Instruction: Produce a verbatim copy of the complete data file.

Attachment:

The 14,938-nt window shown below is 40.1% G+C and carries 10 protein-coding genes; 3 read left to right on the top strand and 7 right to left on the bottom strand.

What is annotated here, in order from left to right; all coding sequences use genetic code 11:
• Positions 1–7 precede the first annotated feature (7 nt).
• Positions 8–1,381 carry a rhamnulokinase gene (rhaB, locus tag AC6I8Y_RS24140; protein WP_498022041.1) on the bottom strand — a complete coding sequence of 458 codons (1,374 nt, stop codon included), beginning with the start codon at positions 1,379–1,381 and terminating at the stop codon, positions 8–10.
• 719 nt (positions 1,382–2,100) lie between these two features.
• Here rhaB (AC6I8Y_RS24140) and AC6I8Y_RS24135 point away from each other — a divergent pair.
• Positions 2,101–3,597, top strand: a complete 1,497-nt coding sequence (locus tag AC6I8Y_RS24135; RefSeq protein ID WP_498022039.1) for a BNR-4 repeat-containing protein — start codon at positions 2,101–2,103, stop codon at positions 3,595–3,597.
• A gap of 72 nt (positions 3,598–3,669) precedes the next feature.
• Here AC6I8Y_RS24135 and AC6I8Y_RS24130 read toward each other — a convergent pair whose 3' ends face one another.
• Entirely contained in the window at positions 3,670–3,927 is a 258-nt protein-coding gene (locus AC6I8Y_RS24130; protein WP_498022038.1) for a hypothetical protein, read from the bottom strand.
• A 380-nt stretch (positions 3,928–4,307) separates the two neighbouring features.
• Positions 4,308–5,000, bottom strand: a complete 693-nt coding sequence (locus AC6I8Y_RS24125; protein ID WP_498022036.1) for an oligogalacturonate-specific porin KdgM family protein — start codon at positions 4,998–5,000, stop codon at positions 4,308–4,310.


The 14,938-nt window shown below is 40.1% G+C and carries 10 protein-coding genes; 3 read left to right on the top strand and 7 right to left on the bottom strand.

What is annotated here, in order from left to right; all coding sequences use genetic code 11:
• Positions 1–7 precede the first annotated feature (7 nt).
• Positions 8–1,381 carry a rhamnulokinase gene (rhaB, locus tag AC6I8Y_RS24140; protein WP_498022041.1) on the bottom strand — a complete coding sequence of 458 codons (1,374 nt, stop codon included), beginning with the start codon at positions 1,379–1,381 and terminating at the stop codon, positions 8–10.
• 719 nt (positions 1,382–2,100) lie between these two features.
• Here rhaB (AC6I8Y_RS24140) and AC6I8Y_RS24135 point away from each other — a divergent pair.
• Positions 2,101–3,597, top strand: a complete 1,497-nt coding sequence (locus tag AC6I8Y_RS24135; RefSeq protein ID WP_498022039.1) for a BNR-4 repeat-containing protein — start codon at positions 2,101–2,103, stop codon at positions 3,595–3,597.
• A gap of 72 nt (positions 3,598–3,669) precedes the next feature.
• Here AC6I8Y_RS24135 and AC6I8Y_RS24130 read toward each other — a convergent pair whose 3' ends face one another.
• Entirely contained in the window at positions 3,670–3,927 is a 258-nt protein-coding gene (locus AC6I8Y_RS24130; protein WP_498022038.1) for a hypothetical protein, read from the bottom strand.
• A 380-nt stretch (positions 3,928–4,307) separates the two neighbouring features.
• Positions 4,308–5,000, bottom strand: a complete 693-nt coding sequence (locus AC6I8Y_RS24125; protein ID WP_498022036.1) for an oligogalacturonate-specific porin KdgM family protein — start codon at positions 4,998–5,000, stop codon at positions 4,308–4,310.